What is the reaction mechanism of the reaction:

$$\ce{H2O2 + O3 -> H2O + 2O2}$$

I have tried searching this on Google but am not getting good answers.


1 Answer 1


This is basically an excerpt of the answer I have given to another quite similar question.

Ben is quite right, neither the reaction nor the mechanism is simple. It involves several different radical chains all resulting in the decomposition of ozone.[a]

It is most likely that the reaction will start with the formation of oxygen radicals in the gas phase ($\ce{O}$ atom transfer).$$\ce{O3 + O3 -> O3 + O2 + O}$$

In presence of Hydrogen donors like $\ce{H2O2}$, which "is expected to be an excellent $\ce{H}$ donor."[a] Those are forming the main chain carriers will be $\ce{HO, HO2}$. Finally stopping at some point by recombination of these species. \begin{aligned}\ce{ O + H2O2 &-> OH + HO2\\ HO + O3 &-> HO2 + O2\\ HO2 + O3 &-> HO + 2O2\\ 2HO2 &->}\text{stable products} \end{aligned}

In aqueous solution the decomposition is highly pH dependent, but may always work because of autoprotolysis. $$\ce{2H2O <=> H3+O + {}^{-}OH}$$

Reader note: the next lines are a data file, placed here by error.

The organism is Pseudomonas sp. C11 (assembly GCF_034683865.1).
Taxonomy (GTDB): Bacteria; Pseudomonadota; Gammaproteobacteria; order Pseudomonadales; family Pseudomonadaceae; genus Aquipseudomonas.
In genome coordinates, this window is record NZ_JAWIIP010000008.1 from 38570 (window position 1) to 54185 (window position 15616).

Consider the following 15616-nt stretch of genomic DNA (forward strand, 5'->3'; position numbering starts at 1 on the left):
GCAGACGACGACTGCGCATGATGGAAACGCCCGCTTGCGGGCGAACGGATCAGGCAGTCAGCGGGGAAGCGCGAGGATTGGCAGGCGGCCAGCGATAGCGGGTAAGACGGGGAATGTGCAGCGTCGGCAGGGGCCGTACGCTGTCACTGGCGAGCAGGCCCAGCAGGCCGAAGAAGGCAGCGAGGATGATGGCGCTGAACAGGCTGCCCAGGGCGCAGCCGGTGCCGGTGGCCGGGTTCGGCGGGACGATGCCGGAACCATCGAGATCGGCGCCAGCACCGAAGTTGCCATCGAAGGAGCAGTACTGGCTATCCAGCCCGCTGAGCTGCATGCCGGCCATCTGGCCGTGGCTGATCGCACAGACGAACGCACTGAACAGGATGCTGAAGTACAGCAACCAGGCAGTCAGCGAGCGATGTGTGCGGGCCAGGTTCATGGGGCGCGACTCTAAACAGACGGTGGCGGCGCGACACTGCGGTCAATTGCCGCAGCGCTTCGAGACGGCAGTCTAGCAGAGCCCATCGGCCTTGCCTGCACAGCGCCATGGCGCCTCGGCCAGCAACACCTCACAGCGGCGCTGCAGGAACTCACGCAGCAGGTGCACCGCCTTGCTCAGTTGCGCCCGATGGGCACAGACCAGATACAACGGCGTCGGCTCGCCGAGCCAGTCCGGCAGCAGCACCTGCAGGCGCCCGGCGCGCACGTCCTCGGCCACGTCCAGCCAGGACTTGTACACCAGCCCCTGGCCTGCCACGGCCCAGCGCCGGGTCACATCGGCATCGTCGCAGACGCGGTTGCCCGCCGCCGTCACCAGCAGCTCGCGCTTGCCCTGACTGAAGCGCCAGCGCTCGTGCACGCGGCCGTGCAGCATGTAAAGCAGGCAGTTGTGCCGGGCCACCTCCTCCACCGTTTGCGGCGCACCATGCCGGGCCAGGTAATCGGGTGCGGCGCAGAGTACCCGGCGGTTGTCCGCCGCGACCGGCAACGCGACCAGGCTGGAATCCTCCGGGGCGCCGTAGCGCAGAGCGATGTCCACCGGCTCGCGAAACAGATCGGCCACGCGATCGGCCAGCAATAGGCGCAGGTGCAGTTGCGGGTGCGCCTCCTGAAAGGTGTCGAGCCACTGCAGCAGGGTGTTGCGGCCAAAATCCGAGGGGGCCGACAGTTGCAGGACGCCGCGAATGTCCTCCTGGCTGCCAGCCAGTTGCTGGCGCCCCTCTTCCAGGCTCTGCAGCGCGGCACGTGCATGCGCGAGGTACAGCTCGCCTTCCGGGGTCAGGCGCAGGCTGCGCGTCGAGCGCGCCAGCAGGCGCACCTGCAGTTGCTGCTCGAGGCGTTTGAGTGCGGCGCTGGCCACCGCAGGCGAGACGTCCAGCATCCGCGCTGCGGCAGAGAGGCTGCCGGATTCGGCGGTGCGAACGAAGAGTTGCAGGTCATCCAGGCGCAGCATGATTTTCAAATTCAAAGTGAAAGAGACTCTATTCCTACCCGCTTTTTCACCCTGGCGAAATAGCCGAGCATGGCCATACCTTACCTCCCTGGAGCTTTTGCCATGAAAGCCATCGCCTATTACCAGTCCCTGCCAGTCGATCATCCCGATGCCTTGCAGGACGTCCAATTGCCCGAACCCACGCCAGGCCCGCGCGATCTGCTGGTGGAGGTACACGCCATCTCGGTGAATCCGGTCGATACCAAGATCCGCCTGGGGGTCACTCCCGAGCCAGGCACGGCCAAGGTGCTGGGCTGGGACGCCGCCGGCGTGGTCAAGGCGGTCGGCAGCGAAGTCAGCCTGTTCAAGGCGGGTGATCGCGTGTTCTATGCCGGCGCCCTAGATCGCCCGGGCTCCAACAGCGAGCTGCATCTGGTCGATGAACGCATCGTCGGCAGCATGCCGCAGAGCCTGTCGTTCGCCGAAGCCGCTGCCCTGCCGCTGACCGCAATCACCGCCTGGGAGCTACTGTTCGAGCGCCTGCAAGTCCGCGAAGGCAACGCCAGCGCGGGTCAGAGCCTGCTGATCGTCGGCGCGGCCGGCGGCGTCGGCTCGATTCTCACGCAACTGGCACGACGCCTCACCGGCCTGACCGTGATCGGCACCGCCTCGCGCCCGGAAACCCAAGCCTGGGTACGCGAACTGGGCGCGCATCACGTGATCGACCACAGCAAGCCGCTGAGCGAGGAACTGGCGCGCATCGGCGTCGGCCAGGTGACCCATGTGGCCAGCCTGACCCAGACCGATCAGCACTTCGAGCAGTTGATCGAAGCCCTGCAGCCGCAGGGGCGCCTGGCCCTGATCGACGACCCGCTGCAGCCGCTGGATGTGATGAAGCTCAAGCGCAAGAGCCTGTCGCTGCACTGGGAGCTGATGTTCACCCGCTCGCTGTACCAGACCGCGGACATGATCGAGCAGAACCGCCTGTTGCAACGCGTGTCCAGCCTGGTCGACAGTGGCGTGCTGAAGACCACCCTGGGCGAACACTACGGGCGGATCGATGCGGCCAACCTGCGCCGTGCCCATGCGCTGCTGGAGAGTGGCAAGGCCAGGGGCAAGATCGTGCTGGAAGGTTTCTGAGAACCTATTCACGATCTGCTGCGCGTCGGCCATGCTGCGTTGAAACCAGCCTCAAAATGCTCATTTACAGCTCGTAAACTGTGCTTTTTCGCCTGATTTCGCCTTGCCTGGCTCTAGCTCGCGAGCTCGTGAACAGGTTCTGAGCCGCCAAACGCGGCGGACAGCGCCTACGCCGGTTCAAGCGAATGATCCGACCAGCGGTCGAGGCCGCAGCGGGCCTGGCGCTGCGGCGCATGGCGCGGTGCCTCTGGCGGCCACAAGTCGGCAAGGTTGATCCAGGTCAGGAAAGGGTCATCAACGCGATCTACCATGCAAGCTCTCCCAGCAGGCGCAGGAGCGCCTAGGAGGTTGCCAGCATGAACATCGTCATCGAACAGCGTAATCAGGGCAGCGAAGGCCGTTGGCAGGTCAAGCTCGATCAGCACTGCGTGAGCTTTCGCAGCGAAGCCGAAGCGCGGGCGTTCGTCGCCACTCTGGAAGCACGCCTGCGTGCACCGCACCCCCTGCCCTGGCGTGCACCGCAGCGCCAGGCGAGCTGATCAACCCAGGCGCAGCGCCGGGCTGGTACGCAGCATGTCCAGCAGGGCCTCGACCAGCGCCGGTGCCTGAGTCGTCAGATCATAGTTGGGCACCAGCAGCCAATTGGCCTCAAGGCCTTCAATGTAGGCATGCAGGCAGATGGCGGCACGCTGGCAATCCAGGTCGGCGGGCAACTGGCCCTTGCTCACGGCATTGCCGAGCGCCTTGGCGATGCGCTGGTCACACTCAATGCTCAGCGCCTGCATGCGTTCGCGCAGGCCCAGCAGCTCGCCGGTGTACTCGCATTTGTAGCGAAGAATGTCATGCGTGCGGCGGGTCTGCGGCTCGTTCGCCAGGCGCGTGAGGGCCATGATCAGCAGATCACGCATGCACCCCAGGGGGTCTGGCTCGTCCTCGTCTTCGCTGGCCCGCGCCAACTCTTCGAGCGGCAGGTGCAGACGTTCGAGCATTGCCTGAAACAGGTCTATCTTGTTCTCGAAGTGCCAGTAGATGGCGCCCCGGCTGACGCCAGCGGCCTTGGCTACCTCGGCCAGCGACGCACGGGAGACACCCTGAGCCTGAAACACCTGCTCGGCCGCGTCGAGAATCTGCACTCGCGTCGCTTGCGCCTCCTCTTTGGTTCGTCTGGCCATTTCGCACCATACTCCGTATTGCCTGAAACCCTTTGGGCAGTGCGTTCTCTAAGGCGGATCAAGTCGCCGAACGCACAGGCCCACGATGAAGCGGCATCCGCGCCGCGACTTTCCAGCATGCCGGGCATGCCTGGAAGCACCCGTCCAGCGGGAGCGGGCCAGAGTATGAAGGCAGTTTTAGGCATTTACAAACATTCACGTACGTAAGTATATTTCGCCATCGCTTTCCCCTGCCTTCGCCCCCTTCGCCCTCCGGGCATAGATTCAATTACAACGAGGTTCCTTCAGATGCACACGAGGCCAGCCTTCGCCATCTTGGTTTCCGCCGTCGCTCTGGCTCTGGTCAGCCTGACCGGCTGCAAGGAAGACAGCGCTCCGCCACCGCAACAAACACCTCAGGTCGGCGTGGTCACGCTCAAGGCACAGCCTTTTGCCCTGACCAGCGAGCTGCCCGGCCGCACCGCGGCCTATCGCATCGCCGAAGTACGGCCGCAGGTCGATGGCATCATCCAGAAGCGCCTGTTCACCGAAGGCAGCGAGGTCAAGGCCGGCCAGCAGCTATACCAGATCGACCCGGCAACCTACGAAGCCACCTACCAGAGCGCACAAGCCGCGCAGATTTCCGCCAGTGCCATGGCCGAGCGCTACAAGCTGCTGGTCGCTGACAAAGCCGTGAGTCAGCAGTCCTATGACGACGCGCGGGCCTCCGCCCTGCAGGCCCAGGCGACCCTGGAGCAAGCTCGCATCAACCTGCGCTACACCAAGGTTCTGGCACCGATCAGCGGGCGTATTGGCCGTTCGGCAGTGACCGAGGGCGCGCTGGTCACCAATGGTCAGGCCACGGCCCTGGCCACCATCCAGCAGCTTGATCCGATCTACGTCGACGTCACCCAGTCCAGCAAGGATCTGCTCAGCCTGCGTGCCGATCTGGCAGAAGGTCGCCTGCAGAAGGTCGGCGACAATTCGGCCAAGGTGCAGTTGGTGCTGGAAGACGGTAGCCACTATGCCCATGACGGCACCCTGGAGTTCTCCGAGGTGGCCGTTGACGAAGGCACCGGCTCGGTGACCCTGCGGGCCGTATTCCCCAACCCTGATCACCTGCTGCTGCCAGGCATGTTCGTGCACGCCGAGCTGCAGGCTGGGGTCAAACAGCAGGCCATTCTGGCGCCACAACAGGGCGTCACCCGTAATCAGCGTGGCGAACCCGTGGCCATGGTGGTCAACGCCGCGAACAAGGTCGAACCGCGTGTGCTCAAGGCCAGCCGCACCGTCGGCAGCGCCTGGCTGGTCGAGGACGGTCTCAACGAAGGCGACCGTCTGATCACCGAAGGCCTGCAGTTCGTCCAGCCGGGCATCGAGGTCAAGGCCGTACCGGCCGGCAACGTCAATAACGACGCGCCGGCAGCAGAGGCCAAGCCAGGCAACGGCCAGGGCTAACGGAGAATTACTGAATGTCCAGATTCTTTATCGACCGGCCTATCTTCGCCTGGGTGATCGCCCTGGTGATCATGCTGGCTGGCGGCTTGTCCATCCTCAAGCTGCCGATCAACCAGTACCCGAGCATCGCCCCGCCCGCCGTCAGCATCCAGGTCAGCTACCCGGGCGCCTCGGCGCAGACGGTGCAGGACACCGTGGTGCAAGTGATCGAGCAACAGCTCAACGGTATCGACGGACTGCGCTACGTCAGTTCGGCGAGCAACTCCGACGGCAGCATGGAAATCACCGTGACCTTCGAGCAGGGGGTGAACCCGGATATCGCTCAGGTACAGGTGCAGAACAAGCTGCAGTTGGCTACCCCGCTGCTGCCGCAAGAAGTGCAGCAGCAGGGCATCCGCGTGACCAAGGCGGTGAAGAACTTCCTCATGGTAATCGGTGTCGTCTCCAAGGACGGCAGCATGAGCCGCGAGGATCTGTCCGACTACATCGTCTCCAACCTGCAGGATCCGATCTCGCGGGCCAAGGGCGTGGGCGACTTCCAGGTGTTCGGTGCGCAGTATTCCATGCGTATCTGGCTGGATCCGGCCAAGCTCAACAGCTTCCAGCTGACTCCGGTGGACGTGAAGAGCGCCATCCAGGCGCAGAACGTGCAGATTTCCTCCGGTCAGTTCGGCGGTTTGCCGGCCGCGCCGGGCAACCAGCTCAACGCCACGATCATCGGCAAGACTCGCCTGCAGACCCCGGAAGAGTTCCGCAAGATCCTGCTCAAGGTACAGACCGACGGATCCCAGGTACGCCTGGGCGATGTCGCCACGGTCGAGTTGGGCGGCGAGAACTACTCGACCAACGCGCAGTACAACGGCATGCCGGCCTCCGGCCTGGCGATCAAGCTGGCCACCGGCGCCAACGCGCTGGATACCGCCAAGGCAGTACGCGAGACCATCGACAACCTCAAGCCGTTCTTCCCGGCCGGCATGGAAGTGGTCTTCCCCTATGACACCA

Especially important might also be protolysis of hydrogen peroxide. $$\ce{H2O2 + H2O <=> HO2- + H3+O}$$

Steahelin and Hoigné propose several hypotheses in which way ozone will be decomposed, but I will not go into absurd detail here.[b] The core assumptions involve $\ce{{}^{-}OH}$ as the initiator of a radical chain. Followed by radical (ionic) species like $\ce{.O2-, .O3-, HO2., .OH}$ resulting again in a chain reaction. \begin{aligned}\ce{ O3 + {}^{-}OH &-> .O2- + HO2.\\ O3 + {}^{-}OH &-> HO2- + O2\\ O3 + {}^{-}OH &-> .O3- + .OH\\ HO2. &<=> H+ + .O2-\\ O3 + HO2- &-> .OH + .O2- + O2\\ O3 + .O2- &-> .O3- + O2\\ .O3- + H2O &-> .OH + {}^{-}OH + O2 }\end{aligned}

  • $\begingroup$ Hi Martin ! In this reaction, hydrogen peroxide is the reducing agent,right ? $\endgroup$
    – biogirl
    May 14, 2014 at 10:20
  • $\begingroup$ @biogirl Yes and no. The oxidation state in ozone is $0$, but that is the same as in bimolecular oxygen. The oxidation state of oxygen in hydrogen peroxide is $-1$. So one oxygen is reduced when forming water OS$=-2$ and one is oxidised to $\ce{O2}$ OS$=0$. This kind of reaction is called disproportionation. So referring to itself it is both, referring to ozone it is none of it. $\endgroup$ May 14, 2014 at 10:37
  • $\begingroup$ Ok. Makes sense. $\endgroup$
    – biogirl
    May 14, 2014 at 15:44
  • $\begingroup$ What if you use Barium peroxide instead of Hydrogen peroxide? $\endgroup$ May 4, 2017 at 2:13

Your Answer

By clicking “Post Your Answer”, you agree to our terms of service and acknowledge you have read our privacy policy.

Not the answer you're looking for? Browse other questions tagged or ask your own question.